Do I have to wait until September to withdraw my child from school?
No. You can start homeschooling as soon as you are ready to do so. There are no waiting periods or time constraints of any sort.

Will the state provide me with a curriculum?
No. Every homeschooling family must decide for themselves what educational materials and experiences they feel would work best for them in order to comply with CGS 10-184. This is one of the beauties of homeschooling in CT; you have the freedom to do what works best for each of your individual children.

Determine what your educational goals are. A specific curriculum may not be necessary for educational success. Many people rely heavily on their local library to provide a wealth of resource material for their family. The Internet is another well-used resource. Go further out into your community and visit local places of business, museums, etc. There is no "right" answer to what materials to use. The answers are as varied as our families. You may want to research learning styles and homeschooling philosophies before you make any curriculum decisions. GWHE has compiled a guide to homeschooling styles, and a list of recommeded books to get you started.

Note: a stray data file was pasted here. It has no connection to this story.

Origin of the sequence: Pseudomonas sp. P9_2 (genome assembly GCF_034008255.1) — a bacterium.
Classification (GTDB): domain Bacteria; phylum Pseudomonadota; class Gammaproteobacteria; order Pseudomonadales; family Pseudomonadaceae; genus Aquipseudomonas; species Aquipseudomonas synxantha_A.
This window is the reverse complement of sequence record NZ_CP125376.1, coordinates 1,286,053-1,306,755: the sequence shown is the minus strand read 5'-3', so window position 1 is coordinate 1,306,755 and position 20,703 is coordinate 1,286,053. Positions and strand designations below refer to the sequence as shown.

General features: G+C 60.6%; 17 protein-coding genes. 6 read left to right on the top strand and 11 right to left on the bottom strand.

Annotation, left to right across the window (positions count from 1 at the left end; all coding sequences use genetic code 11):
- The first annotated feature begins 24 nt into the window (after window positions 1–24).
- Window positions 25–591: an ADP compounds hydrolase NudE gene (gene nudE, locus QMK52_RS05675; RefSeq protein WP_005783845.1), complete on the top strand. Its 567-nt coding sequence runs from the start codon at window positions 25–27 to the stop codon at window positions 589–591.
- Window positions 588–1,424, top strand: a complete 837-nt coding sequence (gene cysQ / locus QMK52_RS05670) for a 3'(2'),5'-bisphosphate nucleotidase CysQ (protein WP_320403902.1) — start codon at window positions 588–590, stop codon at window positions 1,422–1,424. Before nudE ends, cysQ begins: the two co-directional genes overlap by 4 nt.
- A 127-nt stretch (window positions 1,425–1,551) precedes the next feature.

Will my children have to be tested?
No. Connecticut does not have mandatory testing for homeschoolers. Children all learn different things at different times. You can provide, purchase, and administer tests to your children if and when you feel a need to do so. When your child is high-school aged, and interested in attending college, be aware that many required standardized college readiness or admission tests. GWHE has compiled summary information and useful links for the PSAT/NMSQT, SAT, and ACT to help the homeschooler navigate the preparation and registration for these tests.

What is a Notice of Intent?
The Notice of Intent is an optional form developed by the State Department of Education. It is included in the C-14 Guidelines, "revised procedures concerning requests from parents to educate their child at home". This Guideline contains "Suggested Procedures for Home Instruction".